Euro 2016 preview: Germany, Poland favourites in Group C
Reigning world champions Germany and Poland are the favourites to advance to the next round from group C in Euro 2016
Berlin: Reigning world champions Germany and Poland are the favourites to advance to the next round from group C in Euro 2016.
Ukraine and Northern Ireland are the group's underdogs. While Ukraine may challenge Poland and Germany to some degree, Northern Ireland are regarded as rank outsiders, reports Xinhua.
Bastian Schweinsteiger. Pic/ AFP
The teams' aims could not be more different. While the 1996 European Champion Germany is targeting the tournament win, Poland would be happy to get to the quarterfinals while Ukraine would be happy with a place in the last 16. There will Northern Ireland party with every goal and point they manage to score or win in the three group matches.
Ahead of the tournament, head coach Adam Nawalka's Polish team seems to be the only team in a position to seriously challenge Germany -- they play each other in the second group match on June 16. Beating Germany at home in the qualifying tournament gave the Poles a massive motivational boost. The 3-1 loss in the re-match was their only defeat in the last two years. Poland scored the most goals in qualifying (33) and the attack is the team's biggest strength as Robert Lewandowski (Bayern Munich/13 goals) and Arkadiusz Milik (Ajax Amsterdam/6 goals) are class international acts.
The defence in the well balanced and experienced team is the weakest part. At the back however they are the second worst team of all participating nations after conceding 10 goals in qualifying. Using a 4-4-2 or a 4-2-3-1 system, Poland can count on a strong midfield and excellent attacking play down the flanks. Lewandowski, defender Kamil Glik (AC Turin) and Grzegorz Krychowiak (Sevilla) are the team's kingpins. The games against Germany and Ukraine will be crucial to Poland if they are to have an easy time.
Soon after the brilliant performance in Brazil and the happy end in the 2014 World Cup final against Argentina, Germany coach Joachim Loew's team suffered a downturn -- one that has been going on for two years without the Germans ever being able to fully counteract it.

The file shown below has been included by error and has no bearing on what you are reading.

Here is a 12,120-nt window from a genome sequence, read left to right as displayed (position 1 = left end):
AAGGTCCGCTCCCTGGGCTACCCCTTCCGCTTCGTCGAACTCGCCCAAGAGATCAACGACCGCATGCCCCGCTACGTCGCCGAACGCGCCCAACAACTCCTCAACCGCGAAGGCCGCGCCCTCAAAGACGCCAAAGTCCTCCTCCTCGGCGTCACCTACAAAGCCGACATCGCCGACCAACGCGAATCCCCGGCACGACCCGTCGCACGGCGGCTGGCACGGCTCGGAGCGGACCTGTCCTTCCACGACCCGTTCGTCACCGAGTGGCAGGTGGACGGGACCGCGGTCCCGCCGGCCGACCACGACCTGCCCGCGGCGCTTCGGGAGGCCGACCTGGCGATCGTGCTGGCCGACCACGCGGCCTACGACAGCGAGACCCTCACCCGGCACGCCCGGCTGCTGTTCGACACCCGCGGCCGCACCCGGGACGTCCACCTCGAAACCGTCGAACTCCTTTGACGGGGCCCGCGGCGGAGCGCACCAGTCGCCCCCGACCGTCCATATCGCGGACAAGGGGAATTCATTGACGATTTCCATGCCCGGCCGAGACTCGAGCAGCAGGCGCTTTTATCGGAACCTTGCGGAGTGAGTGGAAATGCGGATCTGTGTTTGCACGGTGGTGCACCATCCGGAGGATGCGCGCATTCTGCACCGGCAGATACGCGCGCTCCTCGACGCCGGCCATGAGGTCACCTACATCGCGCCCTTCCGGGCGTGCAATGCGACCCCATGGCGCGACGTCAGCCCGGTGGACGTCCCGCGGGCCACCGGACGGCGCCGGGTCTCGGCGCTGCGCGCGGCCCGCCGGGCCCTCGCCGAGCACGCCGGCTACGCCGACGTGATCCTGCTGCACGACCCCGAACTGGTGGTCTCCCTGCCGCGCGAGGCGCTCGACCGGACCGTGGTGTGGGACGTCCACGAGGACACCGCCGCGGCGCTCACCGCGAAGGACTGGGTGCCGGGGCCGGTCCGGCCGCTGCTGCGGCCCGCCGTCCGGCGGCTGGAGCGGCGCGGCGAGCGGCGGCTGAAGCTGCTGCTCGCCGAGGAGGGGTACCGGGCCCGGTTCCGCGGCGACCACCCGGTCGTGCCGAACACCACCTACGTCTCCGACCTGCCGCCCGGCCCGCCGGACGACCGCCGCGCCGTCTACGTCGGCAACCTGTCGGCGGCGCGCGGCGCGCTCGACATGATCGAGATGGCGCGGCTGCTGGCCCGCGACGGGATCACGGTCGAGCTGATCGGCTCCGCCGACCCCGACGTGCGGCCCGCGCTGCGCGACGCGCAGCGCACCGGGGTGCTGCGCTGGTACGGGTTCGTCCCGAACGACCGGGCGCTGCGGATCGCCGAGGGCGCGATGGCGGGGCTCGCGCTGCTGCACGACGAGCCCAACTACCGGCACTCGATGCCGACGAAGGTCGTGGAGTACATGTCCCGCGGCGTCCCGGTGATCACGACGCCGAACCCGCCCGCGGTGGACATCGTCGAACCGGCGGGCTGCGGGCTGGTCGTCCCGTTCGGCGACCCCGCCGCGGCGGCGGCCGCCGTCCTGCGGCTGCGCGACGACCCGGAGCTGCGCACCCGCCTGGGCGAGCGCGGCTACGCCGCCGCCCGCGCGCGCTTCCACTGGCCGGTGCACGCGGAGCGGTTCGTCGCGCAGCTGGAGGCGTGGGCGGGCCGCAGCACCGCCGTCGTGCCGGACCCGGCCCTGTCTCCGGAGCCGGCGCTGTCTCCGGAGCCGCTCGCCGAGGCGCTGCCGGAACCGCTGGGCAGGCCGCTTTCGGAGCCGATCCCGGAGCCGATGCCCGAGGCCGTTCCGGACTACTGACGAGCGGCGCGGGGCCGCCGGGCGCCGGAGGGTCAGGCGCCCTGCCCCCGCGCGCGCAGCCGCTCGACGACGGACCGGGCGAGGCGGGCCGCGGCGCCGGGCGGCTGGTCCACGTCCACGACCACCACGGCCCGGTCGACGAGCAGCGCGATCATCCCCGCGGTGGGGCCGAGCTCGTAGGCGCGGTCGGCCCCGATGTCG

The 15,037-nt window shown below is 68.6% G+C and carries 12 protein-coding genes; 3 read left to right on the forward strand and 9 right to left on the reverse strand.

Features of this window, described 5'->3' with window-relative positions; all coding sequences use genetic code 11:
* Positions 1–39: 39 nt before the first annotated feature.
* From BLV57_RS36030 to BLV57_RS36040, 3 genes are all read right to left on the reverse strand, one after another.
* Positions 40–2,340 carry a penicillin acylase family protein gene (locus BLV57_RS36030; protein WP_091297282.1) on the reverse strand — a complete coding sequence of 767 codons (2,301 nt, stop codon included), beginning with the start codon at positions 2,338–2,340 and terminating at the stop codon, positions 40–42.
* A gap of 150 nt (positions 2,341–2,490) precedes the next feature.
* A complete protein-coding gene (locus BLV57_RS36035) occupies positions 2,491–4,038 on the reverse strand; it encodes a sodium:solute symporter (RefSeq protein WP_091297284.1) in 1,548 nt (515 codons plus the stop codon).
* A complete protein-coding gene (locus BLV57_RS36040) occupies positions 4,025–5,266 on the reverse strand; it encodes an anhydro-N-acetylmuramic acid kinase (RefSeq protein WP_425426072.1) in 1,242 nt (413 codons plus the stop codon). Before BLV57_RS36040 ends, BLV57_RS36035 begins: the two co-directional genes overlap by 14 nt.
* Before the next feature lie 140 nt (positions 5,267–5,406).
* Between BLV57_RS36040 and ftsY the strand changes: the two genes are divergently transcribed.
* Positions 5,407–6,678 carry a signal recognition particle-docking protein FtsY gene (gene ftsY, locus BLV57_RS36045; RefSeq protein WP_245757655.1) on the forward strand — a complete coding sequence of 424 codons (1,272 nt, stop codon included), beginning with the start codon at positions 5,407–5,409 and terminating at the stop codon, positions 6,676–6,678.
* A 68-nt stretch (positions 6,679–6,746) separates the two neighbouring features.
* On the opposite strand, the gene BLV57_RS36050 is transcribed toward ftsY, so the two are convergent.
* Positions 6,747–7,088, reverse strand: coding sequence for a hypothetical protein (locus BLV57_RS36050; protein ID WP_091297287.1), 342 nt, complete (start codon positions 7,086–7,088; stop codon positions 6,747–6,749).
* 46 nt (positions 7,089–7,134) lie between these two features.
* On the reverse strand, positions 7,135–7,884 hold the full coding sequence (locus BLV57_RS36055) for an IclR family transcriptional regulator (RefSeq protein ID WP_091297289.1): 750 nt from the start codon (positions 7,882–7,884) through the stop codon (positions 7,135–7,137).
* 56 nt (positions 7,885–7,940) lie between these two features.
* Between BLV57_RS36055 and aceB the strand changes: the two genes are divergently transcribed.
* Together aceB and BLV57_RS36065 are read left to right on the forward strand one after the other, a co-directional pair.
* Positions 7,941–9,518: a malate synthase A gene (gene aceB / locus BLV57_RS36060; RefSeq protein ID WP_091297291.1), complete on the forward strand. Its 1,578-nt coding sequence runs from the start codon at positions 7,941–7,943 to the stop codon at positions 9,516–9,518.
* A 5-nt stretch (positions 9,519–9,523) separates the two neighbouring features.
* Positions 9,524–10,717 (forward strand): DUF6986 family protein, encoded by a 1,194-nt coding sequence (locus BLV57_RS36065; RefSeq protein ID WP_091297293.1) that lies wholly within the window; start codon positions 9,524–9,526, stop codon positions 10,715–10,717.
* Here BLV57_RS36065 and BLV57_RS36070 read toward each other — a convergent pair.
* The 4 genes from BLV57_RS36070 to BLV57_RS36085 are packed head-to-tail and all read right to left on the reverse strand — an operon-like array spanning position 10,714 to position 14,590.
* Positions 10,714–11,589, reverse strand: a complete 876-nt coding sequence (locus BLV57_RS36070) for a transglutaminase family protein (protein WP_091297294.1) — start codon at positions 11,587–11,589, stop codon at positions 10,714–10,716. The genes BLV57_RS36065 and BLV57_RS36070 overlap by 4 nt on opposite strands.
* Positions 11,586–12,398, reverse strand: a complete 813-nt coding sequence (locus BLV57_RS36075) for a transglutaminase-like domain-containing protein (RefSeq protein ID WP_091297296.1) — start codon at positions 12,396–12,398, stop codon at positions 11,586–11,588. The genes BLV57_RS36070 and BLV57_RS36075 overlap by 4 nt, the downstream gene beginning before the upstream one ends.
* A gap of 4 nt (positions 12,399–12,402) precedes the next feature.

Loew had to begin a rebuilding process after Miroslav Klose, Philipp Lahm, Per Mertesacker retired. He also is facing an injury crisis as captain Bastian Schweinsteiger (Manchester United) and central defender Mats Hummels (Borussia Dortmund) are struggling to recover in time.
However the loss of several World Champion players could turn out to be an advantage as Loew has had to call upon new faces and fresh minds. Mario Gomez (Besiktas Istanbul) is back in top form and could replace Klose as a spearhead. But Loew has many other possibilities as his team is able to use several different systems like 4-2-3-1 or 3-5-1-1. Mario Goetze seems back in a better frame of mind after a disappointing season at Bayern Munich. Andre Schuerrle (VfL Wolfsburg) is much-improved while keeper Manuel Neuer, defender Jerome Boateng and striker Thomas Mueller (all Bayern Munich) have been playing at a consistently high level and are vital to the team.
Like in Brazil, Loew is trying to create a special team spirit by choosing the appropriate squad members.
Many are not sure whether Mykhaylo Fomenko will get his team on the right track. After all Ukraine's head coach has to deal with a totally different situation as the country is stuck in a political crisis which has also influenced its national team. To say it clearly: Under these circumstances it was a surprise that Ukraine managed to qualify at all having losing five previous play-offs for major tournaments. Things came good in 2016 when they won the two-legged play-off against Slovenia. The curse seems to over.
Ukraine prefer a defensive game within a 4-5-1 system. The team relies on a strong physical game and their two top stars are striker Andriy Yarmolenko (Dynamo Kiev) and midfielder Yeven Konoplyanka (Sevilla).
For Northern Ireland, the European Championship finals are seen as being an adventure. The team and coach Michael O'Neill are loving the underdog role. For the team made up mainly of second and third division players, the three group games are like a final and expectations are non-existent despite the wish not to lose all of their three games without scoring any goals.
Playing three games on a high level will be a challenge for an inexperienced but determined team that has an unbeatable will, is very strong physically and has the ability to play many tactical systems such as 4-3-3, 4-4-2, 4-1-4-1, 5-3-2 and 4-5-1. If there is any star in the team at all it might be striker Kyle Lafferty (Birmingham City) who scored seven goals in the qualifying games.